MVNO Ovivo Mobile mysteriously shuts down


Closure comes just two weeks after the company revealed a fundraising target of £3 million by Easter to bring the service to several hundred thousand users this year

Ovivo Mobile has shut down without explanation, just two weeks after outlining ambitious growth plans.

The advertising-funded airtime provider, which was founded by Vodafone MVNA Cognatel in April 2012 and had around 50,000 customers, closed its website last night (March 20).

A post on its website reads: “We are very sad to announce that for reasons beyond our control, Ovivo Mobile is closing down on the evening of Wednesday 19th March, 2014.”

It added that for Ovivo customers to keep their mobile number, they would have to fill out a form below the above message and their PAC code would be sent to them.

Ovivo’s Facebook and Twitter pages have also been deactivated.

Users took to web forums to complain about the company. Many were upset the firm didn’t warn them it was closing, while others claimed some purchases were allowed to go through as late as Wednesday afternoon.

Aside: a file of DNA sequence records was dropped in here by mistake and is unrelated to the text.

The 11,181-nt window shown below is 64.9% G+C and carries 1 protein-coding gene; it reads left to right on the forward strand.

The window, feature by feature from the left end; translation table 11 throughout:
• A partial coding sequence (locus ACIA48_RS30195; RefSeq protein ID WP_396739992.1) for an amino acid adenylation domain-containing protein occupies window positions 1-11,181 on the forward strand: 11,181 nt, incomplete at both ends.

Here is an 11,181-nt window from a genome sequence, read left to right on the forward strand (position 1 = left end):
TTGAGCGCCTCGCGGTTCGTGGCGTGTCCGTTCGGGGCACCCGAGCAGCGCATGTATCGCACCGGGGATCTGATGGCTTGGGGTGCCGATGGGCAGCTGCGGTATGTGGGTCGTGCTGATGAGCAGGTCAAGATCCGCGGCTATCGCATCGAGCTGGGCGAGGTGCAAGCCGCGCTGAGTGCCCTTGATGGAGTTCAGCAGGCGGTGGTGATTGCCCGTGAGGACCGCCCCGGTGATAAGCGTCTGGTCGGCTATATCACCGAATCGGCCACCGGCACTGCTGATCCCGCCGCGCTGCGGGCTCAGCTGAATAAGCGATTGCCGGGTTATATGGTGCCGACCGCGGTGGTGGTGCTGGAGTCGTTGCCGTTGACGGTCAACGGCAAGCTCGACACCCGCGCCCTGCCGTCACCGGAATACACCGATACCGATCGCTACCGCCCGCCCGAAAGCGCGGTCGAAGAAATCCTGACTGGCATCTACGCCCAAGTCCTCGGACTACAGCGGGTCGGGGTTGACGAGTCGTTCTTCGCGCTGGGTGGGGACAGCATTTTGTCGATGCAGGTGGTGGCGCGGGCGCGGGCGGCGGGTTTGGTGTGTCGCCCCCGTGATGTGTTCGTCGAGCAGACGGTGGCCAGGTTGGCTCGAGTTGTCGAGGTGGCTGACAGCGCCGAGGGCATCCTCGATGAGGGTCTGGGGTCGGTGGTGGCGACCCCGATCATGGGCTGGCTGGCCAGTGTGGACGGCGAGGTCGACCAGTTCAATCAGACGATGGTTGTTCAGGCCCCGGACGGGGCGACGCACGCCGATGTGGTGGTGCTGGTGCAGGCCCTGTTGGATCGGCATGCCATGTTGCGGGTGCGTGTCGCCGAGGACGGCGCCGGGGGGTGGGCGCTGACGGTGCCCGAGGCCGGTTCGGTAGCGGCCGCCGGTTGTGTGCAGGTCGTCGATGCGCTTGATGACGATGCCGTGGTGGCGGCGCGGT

They reported mobile services had been shut down and that they couldn’t access their accounts on Ovivo’s system to retrieve unused airtime credit.

Attempts to contact Cognatel have so far proved unsuccessful.

The closure of Ovivo comes just two weeks after Ovivo CEO Dariush Zand revealed to Mobile News that it had set itself a financing target of £3 million by Easter as part of plans to bring the service to “several hundred thousand users” this year.

He added the plan was to expand the business in the UK before looking at international expansion. The company, which raised £1 million in early 2013, delivered its 50,000th SIM card to customers in January.

Ovivo offered a variety of calling, text and data bundles for a £20 upfront fee, £15 of which remains as a credit balance.

Customers then received monthly calls, texts and data allowances for no monthly charge, but could add to the allowances by topping up. Users were  then targeted with advertising via their web browser based on their age, gender, location and browsing history.




  1. this dariush zand should make like his company
    I thought it was a legal requirement to give people notice before closing a service

    reminds me of dreamarena (sega) and bleem (the emulator)

    so goes another good company

    • Which business school did you go to Son ?

      A “good” company isn’t one that takes 1 mil from investors, doesn’t pay its suppliers and dumps its customers in the brown smelly stuff whilst shafting its staff. The goes belly up.